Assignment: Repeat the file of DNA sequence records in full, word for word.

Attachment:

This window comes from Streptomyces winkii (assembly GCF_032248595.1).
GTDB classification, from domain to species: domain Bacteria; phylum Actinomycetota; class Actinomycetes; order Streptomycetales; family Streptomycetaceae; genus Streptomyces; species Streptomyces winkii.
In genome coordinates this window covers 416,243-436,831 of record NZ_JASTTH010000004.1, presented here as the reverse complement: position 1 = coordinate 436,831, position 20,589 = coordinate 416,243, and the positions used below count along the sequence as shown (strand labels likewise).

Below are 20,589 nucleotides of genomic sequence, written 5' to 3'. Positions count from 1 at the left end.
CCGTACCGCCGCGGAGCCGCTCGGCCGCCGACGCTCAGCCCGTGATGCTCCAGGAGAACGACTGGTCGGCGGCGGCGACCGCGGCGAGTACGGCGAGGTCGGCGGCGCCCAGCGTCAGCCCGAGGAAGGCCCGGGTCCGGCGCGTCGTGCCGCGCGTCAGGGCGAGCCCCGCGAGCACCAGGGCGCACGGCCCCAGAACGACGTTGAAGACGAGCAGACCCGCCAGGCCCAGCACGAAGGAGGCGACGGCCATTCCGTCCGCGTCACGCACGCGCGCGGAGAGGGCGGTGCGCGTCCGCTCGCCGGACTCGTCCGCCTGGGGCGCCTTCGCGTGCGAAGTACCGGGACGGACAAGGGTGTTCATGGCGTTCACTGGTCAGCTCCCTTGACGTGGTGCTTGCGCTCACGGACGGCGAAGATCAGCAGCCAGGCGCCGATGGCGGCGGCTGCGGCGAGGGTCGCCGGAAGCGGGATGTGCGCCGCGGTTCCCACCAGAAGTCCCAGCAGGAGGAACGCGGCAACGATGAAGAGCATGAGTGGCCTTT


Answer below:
This window comes from Streptomyces winkii (assembly GCF_032248595.1).
GTDB classification, from domain to species: domain Bacteria; phylum Actinomycetota; class Actinomycetes; order Streptomycetales; family Streptomycetaceae; genus Streptomyces; species Streptomyces winkii.
In genome coordinates this window covers 416,243-436,831 of record NZ_JASTTH010000004.1, presented here as the reverse complement: position 1 = coordinate 436,831, position 20,589 = coordinate 416,243, and the positions used below count along the sequence as shown (strand labels likewise).

Below are 20,589 nucleotides of genomic sequence, written 5' to 3'. Positions count from 1 at the left end.
CCGTACCGCCGCGGAGCCGCTCGGCCGCCGACGCTCAGCCCGTGATGCTCCAGGAGAACGACTGGTCGGCGGCGGCGACCGCGGCGAGTACGGCGAGGTCGGCGGCGCCCAGCGTCAGCCCGAGGAAGGCCCGGGTCCGGCGCGTCGTGCCGCGCGTCAGGGCGAGCCCCGCGAGCACCAGGGCGCACGGCCCCAGAACGACGTTGAAGACGAGCAGACCCGCCAGGCCCAGCACGAAGGAGGCGACGGCCATTCCGTCCGCGTCACGCACGCGCGCGGAGAGGGCGGTGCGCGTCCGCTCGCCGGACTCGTCCGCCTGGGGCGCCTTCGCGTGCGAAGTACCGGGACGGACAAGGGTGTTCATGGCGTTCACTGGTCAGCTCCCTTGACGTGGTGCTTGCGCTCACGGACGGCGAAGATCAGCAGCCAGGCGCCGATGGCGGCGGCTGCGGCGAGGGTCGCCGGAAGCGGGATGTGCGCCGCGGTTCCCACCAGAAGTCCCAGCAGGAGGAACGCGGCAACGATGAAGAGCATGAGTGGCCTTT